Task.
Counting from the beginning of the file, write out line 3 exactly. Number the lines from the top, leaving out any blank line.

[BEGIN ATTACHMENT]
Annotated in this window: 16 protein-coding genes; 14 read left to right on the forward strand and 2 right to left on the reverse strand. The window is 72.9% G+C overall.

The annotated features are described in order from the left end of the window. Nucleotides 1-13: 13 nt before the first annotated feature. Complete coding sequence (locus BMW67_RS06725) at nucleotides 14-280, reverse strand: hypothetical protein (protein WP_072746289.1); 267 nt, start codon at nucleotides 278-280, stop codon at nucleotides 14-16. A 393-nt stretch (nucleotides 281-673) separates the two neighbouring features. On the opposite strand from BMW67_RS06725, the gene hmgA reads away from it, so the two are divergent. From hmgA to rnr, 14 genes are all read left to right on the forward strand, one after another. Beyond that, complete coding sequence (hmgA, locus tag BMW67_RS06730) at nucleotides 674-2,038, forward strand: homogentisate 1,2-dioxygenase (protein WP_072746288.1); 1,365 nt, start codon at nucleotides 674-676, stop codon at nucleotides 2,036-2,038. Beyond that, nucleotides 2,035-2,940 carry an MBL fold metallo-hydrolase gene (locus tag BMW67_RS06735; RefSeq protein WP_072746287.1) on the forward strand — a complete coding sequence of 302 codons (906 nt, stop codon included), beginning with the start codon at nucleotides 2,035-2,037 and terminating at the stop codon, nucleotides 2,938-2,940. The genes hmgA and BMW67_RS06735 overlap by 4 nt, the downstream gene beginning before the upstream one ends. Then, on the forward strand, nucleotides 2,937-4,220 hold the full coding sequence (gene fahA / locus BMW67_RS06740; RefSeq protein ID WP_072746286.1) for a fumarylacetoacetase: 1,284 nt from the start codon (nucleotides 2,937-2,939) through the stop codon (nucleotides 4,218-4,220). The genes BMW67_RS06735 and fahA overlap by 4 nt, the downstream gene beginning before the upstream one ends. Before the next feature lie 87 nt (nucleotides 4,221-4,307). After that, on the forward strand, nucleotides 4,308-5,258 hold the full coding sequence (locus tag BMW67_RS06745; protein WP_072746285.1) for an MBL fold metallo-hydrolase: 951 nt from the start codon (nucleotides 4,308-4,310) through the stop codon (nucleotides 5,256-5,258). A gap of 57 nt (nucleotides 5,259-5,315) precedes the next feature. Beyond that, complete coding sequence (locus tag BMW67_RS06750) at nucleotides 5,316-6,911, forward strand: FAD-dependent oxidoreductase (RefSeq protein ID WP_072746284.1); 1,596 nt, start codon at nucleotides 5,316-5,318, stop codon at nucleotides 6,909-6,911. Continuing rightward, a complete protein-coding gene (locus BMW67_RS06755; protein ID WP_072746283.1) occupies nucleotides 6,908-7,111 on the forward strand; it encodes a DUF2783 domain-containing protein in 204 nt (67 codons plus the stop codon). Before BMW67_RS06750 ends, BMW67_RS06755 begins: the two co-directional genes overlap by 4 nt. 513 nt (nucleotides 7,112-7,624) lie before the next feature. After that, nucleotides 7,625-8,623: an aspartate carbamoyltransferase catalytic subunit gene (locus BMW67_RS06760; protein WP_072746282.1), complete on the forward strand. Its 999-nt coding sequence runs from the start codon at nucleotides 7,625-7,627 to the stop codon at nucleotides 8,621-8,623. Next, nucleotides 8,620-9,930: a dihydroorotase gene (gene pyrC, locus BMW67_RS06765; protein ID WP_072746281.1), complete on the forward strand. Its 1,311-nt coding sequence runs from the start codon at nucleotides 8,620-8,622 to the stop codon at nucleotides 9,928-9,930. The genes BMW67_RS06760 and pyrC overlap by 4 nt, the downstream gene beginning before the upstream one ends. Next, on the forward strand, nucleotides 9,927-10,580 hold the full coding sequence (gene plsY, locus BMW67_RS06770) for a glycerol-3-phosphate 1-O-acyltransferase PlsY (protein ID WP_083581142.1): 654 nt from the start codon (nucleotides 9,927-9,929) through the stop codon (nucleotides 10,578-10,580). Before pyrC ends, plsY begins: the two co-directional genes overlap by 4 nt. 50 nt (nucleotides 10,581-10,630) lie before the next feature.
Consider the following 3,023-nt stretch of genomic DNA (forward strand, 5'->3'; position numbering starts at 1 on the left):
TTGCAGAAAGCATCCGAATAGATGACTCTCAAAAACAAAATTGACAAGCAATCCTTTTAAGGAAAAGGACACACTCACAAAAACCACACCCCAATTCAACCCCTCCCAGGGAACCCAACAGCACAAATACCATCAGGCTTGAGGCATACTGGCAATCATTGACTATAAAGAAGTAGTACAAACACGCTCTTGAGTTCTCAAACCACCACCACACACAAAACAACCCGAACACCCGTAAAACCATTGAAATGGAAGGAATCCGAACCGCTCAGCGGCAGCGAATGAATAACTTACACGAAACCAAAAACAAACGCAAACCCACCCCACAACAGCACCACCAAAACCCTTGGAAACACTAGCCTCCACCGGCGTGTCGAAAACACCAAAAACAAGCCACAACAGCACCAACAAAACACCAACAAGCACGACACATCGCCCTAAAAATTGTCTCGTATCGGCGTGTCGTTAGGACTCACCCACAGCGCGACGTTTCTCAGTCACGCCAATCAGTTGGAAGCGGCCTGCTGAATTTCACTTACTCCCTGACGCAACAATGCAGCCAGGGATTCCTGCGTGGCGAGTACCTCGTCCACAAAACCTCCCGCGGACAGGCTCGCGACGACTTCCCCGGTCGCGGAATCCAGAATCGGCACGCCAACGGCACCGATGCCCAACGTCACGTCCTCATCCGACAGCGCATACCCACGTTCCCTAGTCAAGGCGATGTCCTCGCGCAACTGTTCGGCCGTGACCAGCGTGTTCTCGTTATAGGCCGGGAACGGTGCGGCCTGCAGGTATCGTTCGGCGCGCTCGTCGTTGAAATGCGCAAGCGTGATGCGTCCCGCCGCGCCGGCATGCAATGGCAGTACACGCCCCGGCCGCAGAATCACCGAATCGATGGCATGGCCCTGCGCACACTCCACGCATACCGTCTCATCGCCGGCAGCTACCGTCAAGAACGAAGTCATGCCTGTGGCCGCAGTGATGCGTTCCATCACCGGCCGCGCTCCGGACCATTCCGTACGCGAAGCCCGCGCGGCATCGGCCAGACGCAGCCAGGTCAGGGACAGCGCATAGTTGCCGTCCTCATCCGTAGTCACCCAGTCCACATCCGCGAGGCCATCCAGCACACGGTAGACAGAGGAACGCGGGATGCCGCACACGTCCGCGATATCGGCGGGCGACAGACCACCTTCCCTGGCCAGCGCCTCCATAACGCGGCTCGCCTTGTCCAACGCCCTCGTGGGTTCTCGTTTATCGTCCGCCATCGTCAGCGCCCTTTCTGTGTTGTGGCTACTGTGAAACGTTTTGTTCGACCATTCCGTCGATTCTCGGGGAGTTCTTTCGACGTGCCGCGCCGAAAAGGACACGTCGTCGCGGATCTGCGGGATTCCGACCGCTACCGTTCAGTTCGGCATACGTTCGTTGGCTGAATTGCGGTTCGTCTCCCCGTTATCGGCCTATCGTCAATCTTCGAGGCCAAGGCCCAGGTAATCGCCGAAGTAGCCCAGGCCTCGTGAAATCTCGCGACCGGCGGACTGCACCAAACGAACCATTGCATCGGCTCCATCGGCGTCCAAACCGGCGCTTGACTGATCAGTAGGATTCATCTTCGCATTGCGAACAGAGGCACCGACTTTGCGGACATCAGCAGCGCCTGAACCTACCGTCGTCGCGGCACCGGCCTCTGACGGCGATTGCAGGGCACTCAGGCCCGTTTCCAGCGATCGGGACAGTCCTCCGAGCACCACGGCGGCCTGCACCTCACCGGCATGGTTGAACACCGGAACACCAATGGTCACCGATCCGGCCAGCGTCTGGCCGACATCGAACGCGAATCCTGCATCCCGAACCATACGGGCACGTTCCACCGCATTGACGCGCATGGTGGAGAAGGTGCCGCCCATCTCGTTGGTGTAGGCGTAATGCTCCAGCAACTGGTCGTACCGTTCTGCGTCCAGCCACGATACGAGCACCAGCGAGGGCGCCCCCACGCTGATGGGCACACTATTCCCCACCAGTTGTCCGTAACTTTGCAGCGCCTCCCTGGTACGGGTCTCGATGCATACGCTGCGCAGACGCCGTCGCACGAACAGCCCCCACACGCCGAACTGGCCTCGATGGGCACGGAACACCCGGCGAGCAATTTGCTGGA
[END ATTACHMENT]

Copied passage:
Consider the following 3,023-nt stretch of genomic DNA (forward strand, 5'->3'; position numbering starts at 1 on the left):